Taking the Message to Heart

Steven Gundry turned his attention to restorative medicine

Janice Kleinschmidt. Health & Wellness 0 Comments

Ethan Kaminsky

Six and a half years ago, a 48-year-old man diagnosed with an inoperable blood disease sought help from an internationally renowned surgeon.

Dr. Steven Gundry, a thoracic surgeon, recalls that he looked at the man’s angiogram and told him, “I don’t turn down a lot of people, but I just don’t see that I can help you.”  The man told Gundry that after the angiogram revealed his blood vessels were almost completely blocked, he went to a health-food store and loaded up on nutritional supplements. He requested a new angiogram. “In six months, he had cleaned out half the blockages in his blood vessels,” says Gundry, who claims that seminal moment changed his ideas about his own health.

Plagued by prediabetes, hypertension, arthritis, and high cholesterol, Gundry dug out a diet he had designed while specializing in human evolutionary biology at Yale University and started taking nutritional supplements. Now some 70 pounds lighter, he uses his experience to guide others as medical director of the International Heart and Lung Institute Center for Restorative Medicine.

“Restorative medicine has re-energized my entire faith in people and the power of the human body to heal,” he says. “Not a day goes by that I am not absolutely flabbergasted by the changes that people can make in their bodies, in the blood vessels, by making a few simple changes in what goes through their mouth.”

Desert Regional Medical Center in Palm Springs recruited Gundry in 2002 to establish a heart institute at the hospital, where he still performs cardiac surgery two days a week. Four years ago, he and Walter Ehrman, a professor at Loma Linda University School of Medicine, founded their own heart and lung institute across the street from Desert Regional.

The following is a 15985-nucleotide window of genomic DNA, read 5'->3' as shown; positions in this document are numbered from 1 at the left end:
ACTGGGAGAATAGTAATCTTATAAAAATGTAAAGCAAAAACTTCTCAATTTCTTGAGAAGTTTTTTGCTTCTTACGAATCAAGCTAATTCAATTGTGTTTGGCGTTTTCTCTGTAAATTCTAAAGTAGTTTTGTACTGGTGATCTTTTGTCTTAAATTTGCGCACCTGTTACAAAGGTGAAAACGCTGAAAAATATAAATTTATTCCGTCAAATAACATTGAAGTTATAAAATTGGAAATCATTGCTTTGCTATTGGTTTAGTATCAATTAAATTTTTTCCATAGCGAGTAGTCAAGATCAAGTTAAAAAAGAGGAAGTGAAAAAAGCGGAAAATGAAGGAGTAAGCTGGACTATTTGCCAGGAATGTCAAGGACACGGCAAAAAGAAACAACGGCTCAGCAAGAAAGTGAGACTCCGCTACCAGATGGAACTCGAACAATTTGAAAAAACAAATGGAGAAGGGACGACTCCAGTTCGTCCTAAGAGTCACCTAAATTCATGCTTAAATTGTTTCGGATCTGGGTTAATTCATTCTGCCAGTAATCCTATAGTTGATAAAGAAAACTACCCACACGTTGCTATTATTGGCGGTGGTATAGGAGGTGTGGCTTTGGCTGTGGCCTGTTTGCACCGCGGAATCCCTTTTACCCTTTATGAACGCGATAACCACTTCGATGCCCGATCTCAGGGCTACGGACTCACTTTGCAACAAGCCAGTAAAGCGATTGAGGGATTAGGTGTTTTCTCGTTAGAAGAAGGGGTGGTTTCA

“We have had so many patients who have had success in reversing heart diseases, diabetes, cholesterol, and hypertension,” Gundry says. “We have developed a diet program, and we make use of a lot of nutritional supplements, vitamins, herbs, and minerals. By doing that, we have people reduce their bad cholesterol levels and get people off their statin drugs. … We not only do the cardiac surgery, but afterward we teach people how to avoid us in the future.”

Gundry decided on the medical profession at the age of 10 after reading a book from the school library about the human body. He chose to specialize in cardiac surgery as a freshman at Georgia School of Medicine when a pediatric cardiologist mentored him. “At the end of the year, I said, ‘This is all wonderful, but aren’t you frustrated that you can’t fix them?’” The doctor indicated he was satisfied being able to diagnose heart problems. “I said, ‘That’s probably where you and I will cross paths, because I want to fix them, too.’”

Now Gundry calls his specialty “restorative medicine” and expects a lot of media attention (perhaps even an interview on Oprah) when Random House releases Dr. Gundry’s Diet Evolution on Jan. 1, 2008.

The doctor counts his greatest accomplishment as “getting a chance to see the light bulb going off in someone’s head when they realize that they can take control over their health. It’s even better than fixing somebody’s heart.”

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